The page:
Or, you might consider the following rules of thumb:
- Take Early: The only people who should consider taking their Social Security early are those who absolutely need the money immediately, or those who do not expect to live for very long, due to illness
- Take at Full Retirement Age: Should you have reason to believe that you will not live past the age of 80, then generally speaking you will maximize your social security benefits if you take them when you reach your Full Retirement Age.
- Wait as Long as Possible: On the other hand, if you are confident that you will live past the age of 80 or 85, then most experts recommend that you defer your social security for as long as you can , so as to maximize the benefits you receive from it.
- Other: If you have dependent children, the additional benefits you receive for them might make filing when you are younger worthwhile.
It can also be a very good idea to have an overall retirement plan before you decide when to start your Social Security benefits. The NewRetirement Retirement Planner can help you assess all of your sources of retirement income and whether or not you will have enough to cover your expenses. This tool was recently named a best retirement calculator by the American Association of Individual Investors .
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Who Is Eligible For Medicare
Most people enroll in Medicare when they turn 65. You can enroll as early as three months before your 65th birthday or as late as three months after. Youll need to be a United States citizen or have been a permanent legal resident for at least five years. In order to get full coverage, you or your spouse need to meet a work requirement. Meeting the work requirement verifies that youve paid into the system.
Social Security Math: Are There Advantages To Claiming Asap
Although you can start to collect Social Security at age 62, your benefits will increase every year you choose to delay claiming them up until age 70. But are there potential advantages to claiming early, particularly if you invest your Social Security income?
How Are Social Security Benefits Calculated
Learn how Social Security benefits are calculated, and the important factors that could increase or decrease your monthly benefits.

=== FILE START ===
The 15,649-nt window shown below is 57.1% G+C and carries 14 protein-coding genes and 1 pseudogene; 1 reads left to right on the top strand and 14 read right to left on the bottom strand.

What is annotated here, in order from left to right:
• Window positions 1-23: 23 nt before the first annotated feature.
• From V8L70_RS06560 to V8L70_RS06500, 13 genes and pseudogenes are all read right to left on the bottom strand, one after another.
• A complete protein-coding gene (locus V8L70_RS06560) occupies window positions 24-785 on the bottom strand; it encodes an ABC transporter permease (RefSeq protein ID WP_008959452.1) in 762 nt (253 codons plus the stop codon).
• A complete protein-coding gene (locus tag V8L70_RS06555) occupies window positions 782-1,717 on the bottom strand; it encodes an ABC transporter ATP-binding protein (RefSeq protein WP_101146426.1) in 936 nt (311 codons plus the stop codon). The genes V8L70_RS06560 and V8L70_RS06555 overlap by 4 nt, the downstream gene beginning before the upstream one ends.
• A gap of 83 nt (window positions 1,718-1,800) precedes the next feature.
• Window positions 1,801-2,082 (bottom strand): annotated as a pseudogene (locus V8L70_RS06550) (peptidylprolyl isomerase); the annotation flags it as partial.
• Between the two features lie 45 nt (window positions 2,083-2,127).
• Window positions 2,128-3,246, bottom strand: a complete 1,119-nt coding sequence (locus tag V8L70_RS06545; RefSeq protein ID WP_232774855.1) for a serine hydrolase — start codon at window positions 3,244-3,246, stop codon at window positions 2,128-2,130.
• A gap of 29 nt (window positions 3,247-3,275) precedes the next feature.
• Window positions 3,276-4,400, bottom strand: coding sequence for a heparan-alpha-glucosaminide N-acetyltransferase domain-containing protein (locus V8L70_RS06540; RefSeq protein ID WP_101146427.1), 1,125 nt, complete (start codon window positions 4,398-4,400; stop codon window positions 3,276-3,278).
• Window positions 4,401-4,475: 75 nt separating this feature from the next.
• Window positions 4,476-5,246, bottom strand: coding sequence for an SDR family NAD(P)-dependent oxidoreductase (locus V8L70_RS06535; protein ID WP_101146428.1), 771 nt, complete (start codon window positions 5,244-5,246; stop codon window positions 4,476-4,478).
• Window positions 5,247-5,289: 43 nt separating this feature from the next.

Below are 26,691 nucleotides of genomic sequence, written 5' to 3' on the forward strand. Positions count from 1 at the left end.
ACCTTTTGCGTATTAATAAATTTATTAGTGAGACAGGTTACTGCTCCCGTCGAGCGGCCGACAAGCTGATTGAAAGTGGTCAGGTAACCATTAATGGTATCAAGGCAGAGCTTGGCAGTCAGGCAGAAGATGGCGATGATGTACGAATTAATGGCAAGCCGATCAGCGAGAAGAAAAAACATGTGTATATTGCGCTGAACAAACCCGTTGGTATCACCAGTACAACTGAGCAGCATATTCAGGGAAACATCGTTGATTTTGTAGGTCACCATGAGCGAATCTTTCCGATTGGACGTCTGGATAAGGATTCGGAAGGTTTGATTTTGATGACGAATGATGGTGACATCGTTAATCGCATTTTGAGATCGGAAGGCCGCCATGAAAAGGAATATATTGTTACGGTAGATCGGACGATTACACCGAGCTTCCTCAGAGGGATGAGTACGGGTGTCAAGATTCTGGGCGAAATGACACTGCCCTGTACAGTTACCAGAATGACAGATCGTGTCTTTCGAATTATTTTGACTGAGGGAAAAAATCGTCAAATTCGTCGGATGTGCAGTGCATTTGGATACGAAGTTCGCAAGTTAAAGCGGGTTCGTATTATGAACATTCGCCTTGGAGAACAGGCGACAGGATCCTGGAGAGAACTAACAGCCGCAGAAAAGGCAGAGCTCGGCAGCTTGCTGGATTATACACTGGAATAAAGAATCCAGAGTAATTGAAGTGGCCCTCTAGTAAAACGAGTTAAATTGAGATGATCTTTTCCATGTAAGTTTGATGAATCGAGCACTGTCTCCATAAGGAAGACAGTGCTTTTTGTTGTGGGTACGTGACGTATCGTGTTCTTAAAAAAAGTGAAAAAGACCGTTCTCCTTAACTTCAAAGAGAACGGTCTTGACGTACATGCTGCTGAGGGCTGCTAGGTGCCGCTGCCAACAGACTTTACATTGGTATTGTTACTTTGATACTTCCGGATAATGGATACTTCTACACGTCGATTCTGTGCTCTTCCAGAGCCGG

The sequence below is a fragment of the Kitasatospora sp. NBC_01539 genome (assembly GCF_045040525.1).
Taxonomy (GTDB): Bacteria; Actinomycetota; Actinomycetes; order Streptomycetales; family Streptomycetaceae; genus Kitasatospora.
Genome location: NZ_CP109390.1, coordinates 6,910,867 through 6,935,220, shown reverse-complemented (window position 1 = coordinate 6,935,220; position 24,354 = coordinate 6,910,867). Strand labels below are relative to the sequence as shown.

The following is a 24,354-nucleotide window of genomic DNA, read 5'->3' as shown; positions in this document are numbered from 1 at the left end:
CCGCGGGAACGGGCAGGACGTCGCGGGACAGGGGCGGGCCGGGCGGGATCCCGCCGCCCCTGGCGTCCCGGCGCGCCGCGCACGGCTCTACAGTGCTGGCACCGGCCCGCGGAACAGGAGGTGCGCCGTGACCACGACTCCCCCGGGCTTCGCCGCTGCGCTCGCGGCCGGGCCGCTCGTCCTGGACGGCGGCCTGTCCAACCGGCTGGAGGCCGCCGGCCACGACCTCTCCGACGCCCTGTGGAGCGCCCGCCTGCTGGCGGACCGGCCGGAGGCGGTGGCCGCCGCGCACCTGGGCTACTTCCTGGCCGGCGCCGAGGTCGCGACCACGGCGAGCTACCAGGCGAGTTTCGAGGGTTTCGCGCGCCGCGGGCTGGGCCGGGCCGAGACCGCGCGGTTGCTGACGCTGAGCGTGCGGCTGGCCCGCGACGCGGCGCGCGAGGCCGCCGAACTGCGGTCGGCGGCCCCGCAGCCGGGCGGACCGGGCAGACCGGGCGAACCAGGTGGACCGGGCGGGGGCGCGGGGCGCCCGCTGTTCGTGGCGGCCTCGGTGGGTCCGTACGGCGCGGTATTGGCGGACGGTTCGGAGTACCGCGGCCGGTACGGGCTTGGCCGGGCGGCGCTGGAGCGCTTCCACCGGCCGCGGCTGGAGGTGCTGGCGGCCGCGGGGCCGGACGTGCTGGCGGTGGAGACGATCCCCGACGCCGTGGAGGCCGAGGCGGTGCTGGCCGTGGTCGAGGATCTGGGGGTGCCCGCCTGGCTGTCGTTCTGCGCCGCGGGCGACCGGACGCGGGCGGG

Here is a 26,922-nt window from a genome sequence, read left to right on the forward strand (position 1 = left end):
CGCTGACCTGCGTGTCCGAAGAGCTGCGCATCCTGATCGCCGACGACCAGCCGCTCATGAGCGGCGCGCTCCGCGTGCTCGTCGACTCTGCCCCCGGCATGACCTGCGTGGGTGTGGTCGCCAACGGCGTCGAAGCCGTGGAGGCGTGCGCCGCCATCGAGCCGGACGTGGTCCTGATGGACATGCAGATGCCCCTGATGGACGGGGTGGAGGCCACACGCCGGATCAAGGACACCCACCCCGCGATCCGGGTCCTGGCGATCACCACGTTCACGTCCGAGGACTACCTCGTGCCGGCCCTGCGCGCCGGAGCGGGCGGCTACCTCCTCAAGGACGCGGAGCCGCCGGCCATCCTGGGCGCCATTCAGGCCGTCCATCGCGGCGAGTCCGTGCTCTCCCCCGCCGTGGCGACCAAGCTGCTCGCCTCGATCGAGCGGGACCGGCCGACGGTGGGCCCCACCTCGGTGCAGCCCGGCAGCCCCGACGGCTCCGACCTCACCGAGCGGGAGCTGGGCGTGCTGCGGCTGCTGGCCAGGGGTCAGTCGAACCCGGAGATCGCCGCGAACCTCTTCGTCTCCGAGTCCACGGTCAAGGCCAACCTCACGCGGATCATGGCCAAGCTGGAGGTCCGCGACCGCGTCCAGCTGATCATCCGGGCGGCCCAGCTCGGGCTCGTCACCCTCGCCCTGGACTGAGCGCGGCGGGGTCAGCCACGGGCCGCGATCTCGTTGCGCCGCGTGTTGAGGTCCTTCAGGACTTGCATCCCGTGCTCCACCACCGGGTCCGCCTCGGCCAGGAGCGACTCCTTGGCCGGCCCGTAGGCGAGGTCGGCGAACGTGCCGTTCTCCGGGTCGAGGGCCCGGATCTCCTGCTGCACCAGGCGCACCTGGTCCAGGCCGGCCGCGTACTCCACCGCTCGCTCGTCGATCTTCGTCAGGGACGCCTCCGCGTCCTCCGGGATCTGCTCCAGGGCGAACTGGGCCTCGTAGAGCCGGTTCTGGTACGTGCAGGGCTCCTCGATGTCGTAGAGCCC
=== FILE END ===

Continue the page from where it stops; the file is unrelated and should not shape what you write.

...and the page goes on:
If you paid Social Security taxes during your working years, you may be eligible to receive at least one form of Social Security benefits. However, due to the many factors that Social Security considers to calculate benefits, it can be difficult to estimate the benefits you will receive in retirement.
When calculating Social Security benefits, the Social Security Administration considers your highest 35 years of earnings and adjusts these earnings for inflation to calculate your average indexed monthly earnings . SSA then takes your AIME and uses it to determine your primary insurance amount , which is your full retirement benefit at the full retirement age.
Who Is Eligible For Ssdi
The rules are different when youre applying for SSDI. Youll need 40 work credits if youre applying at age 62 or older.
To qualify for SSDI, you must:
- be unable to work because of a medical condition that will last at least 12 months, or is terminal
- not currently have a partial or short-term disability
- meet SSAs definition of a disability
- be younger than full retirement age
You must be able to prove you meet these criteria, and this process can be difficult. Once you qualify for SSDI, the amount of disability youll receive may be based on your age and the amount of time youve worked and paid into Social Security.
This table explains what benefits are offered based on your age and number of years worked:
Not Filing For Your Benefit
Intuitively, it can make sense that a person who has never worked should not even bother filing for Social Security benefits. After all, if you havent paid any Social Security tax into the system from your earnings, there shouldnt be any benefit waiting for you after you reach retirement age. But if youre married and at least age 62 or if you care for a child 16 or younger who is entitled to benefits based on your spouses record then you can file for your own spousal benefits and those benefits may be quite significant. If you file at your full retirement age which is 67 for those born in 1960 or later your spousal benefit can be as much as 50% of your spouses benefit. Best of all, the Social Security Administration will always pay you the higher benefit to which youre entitled, whether its based on your own work record or that of your spouse, so even if youve never worked or paid into the Social Security system, if youre married, it still pays to file for benefits.
What Is The Maximum Social Security Benefit You Can Get
The highest Social Security benefit you can receive varies based on your age when you claim benefits. Here is the highest payout you can receive at various ages:
$2,364 if you file at the age of 62.
$3,345 if you file at full retirement age
$4,194 if you file at age 70.
If your earnings equal or exceed Social Security’s maximum taxable income, you are eligible for a maximum benefit. The maximum taxable income is the amount of earnings on which you pay Social Security taxes for at least 35 years of your career. In 2022, the maximum taxable income is $147,000, and it will increase to $160,200 in 2023. Annual adjustments are made based on changes in national wage levels.